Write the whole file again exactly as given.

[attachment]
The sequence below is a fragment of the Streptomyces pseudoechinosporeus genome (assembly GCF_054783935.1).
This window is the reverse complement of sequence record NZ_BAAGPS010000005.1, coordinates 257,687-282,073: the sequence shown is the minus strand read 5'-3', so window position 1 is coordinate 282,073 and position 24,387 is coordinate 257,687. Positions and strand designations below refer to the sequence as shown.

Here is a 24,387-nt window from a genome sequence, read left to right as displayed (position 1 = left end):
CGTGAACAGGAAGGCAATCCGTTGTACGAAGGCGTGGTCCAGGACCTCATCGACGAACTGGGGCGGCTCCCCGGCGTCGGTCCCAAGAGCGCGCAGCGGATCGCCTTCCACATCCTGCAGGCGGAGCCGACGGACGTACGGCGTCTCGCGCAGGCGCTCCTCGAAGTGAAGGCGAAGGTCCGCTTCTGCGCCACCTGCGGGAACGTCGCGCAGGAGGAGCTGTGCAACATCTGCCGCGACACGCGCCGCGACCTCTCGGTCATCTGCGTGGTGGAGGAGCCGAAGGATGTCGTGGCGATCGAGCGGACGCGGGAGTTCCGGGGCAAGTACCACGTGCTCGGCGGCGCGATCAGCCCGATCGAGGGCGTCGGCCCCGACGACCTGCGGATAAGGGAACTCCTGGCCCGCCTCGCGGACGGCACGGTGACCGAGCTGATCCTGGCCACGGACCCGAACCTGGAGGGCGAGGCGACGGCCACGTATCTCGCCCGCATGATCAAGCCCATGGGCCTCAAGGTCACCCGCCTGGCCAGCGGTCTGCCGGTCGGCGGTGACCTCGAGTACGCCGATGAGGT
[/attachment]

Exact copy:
The sequence below is a fragment of the Streptomyces pseudoechinosporeus genome (assembly GCF_054783935.1).
This window is the reverse complement of sequence record NZ_BAAGPS010000005.1, coordinates 257,687-282,073: the sequence shown is the minus strand read 5'-3', so window position 1 is coordinate 282,073 and position 24,387 is coordinate 257,687. Positions and strand designations below refer to the sequence as shown.

Here is a 24,387-nt window from a genome sequence, read left to right as displayed (position 1 = left end):
CGTGAACAGGAAGGCAATCCGTTGTACGAAGGCGTGGTCCAGGACCTCATCGACGAACTGGGGCGGCTCCCCGGCGTCGGTCCCAAGAGCGCGCAGCGGATCGCCTTCCACATCCTGCAGGCGGAGCCGACGGACGTACGGCGTCTCGCGCAGGCGCTCCTCGAAGTGAAGGCGAAGGTCCGCTTCTGCGCCACCTGCGGGAACGTCGCGCAGGAGGAGCTGTGCAACATCTGCCGCGACACGCGCCGCGACCTCTCGGTCATCTGCGTGGTGGAGGAGCCGAAGGATGTCGTGGCGATCGAGCGGACGCGGGAGTTCCGGGGCAAGTACCACGTGCTCGGCGGCGCGATCAGCCCGATCGAGGGCGTCGGCCCCGACGACCTGCGGATAAGGGAACTCCTGGCCCGCCTCGCGGACGGCACGGTGACCGAGCTGATCCTGGCCACGGACCCGAACCTGGAGGGCGAGGCGACGGCCACGTATCTCGCCCGCATGATCAAGCCCATGGGCCTCAAGGTCACCCGCCTGGCCAGCGGTCTGCCGGTCGGCGGTGACCTCGAGTACGCCGATGAGGT